Lending down, but home sales up

A realtor sign advertises a reduced price in front of a home for sale in San Anselmo, Calif.

TEXT OF STORY

Steve Chiotakis: Yeah, I guess you can find a budding flower in the nastiest of landfills. And today we have yet another "on the one hand, and on the other hand" economic scenarios. And in a few hours, we'll get government figures on new home sales. They're expected to be up in June by a respectable number. But as for the banks, well they're not lending as much as they used to, and that's delaying any broad recovery in the economy. Marketplace's Mitchell Hartman explains.


Mitchell Hartman: First the bad news: Wall Street Journal analysis shows total lending by the country's biggest banks fell nearly 3 percent in the second quarter. That's despite billions in government bailout money to stabilize banks' balance sheets and encourage them to lend.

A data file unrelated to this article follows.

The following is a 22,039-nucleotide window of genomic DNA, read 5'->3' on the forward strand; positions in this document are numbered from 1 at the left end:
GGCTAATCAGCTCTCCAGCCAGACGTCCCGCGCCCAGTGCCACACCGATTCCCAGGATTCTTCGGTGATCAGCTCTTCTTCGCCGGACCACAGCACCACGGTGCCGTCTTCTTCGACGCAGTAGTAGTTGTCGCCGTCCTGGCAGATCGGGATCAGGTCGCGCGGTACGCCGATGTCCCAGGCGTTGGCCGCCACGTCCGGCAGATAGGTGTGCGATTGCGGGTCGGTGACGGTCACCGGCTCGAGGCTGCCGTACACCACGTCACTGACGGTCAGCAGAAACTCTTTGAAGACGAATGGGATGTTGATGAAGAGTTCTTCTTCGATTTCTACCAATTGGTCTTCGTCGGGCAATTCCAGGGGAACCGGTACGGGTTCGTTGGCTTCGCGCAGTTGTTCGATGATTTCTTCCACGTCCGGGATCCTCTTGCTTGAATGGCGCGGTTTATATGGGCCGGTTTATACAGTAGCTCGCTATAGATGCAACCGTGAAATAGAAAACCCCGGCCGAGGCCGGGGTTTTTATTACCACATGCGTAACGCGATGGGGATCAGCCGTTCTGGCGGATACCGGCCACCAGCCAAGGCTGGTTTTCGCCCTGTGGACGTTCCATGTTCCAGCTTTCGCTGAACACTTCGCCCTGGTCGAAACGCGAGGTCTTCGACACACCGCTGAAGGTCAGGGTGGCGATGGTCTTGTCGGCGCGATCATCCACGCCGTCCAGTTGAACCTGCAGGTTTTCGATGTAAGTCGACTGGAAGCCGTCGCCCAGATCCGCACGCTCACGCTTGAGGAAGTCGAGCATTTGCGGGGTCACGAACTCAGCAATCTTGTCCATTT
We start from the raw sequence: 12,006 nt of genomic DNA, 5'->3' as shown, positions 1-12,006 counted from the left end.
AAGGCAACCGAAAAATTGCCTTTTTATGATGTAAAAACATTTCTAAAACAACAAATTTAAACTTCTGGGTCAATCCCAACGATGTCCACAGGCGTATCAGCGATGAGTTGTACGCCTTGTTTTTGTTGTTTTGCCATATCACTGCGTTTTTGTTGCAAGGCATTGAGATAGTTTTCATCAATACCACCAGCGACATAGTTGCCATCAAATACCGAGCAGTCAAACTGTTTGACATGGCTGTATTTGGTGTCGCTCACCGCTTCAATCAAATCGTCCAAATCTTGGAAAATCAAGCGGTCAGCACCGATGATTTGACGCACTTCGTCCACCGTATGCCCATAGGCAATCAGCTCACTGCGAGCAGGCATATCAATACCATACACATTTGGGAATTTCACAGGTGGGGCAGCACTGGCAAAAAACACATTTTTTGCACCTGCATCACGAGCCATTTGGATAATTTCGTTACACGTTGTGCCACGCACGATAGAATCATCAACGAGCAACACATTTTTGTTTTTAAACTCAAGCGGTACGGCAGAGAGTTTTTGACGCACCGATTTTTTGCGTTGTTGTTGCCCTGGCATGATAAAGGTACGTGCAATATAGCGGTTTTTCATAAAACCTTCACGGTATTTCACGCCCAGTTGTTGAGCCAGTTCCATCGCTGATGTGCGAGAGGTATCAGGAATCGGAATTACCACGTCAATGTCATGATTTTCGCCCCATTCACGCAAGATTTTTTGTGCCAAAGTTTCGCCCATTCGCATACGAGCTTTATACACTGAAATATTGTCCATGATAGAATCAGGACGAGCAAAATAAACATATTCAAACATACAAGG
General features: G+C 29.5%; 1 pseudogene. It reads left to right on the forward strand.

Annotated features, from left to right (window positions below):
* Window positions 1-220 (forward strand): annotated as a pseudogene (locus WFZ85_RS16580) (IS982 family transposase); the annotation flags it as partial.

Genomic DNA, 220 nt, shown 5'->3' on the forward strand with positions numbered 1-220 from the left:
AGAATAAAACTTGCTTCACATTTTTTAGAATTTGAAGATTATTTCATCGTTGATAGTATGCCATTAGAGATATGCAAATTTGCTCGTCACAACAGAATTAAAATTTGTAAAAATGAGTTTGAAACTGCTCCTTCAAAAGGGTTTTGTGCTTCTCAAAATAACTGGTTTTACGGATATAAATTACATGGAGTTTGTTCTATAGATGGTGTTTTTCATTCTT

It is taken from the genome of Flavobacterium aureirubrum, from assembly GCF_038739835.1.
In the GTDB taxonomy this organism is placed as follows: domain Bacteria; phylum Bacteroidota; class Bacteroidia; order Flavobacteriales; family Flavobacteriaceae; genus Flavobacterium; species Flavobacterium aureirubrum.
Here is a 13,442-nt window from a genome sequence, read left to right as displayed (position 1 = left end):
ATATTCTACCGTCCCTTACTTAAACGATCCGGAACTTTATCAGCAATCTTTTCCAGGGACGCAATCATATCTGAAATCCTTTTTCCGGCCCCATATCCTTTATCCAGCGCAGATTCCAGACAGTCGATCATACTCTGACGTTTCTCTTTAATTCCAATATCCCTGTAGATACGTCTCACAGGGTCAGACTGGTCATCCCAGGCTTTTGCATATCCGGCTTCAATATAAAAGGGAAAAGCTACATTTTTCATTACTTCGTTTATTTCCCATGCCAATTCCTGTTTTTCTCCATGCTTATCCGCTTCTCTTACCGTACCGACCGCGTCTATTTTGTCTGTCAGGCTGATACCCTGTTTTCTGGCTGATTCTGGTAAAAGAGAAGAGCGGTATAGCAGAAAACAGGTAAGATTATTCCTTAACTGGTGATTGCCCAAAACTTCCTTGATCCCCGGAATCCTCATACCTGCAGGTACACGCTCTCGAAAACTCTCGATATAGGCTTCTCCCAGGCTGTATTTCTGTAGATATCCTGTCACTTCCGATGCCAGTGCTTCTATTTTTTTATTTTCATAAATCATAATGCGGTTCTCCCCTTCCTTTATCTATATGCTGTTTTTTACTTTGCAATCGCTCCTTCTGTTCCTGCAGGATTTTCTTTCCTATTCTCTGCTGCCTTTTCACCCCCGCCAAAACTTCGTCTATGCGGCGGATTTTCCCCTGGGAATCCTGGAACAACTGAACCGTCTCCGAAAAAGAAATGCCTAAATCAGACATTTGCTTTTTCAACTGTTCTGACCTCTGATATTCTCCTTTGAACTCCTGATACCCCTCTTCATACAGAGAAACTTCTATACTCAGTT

What's more, a lot of those loans turn out to be mortgage refinancings -- a kind-of re-jiggering of existing loans. That means not a lot of new money being pumped into the economy. Only about a quarter of mortgages are actually for new home purchases.

So another number this morning may seem a bit of a contradiction. It's that new home sales probably rose around 3 percent in June. Turns out even with bank lending down, home prices have fallen so much that sales are finally picking up. And that signals the housing crisis at least may finally be abating.

I'm Mitchell Hartman for Marketplace.

About the author

Mitchell Hartman is the senior reporter for Marketplace’s Entrepreneurship Desk and also covers employment.

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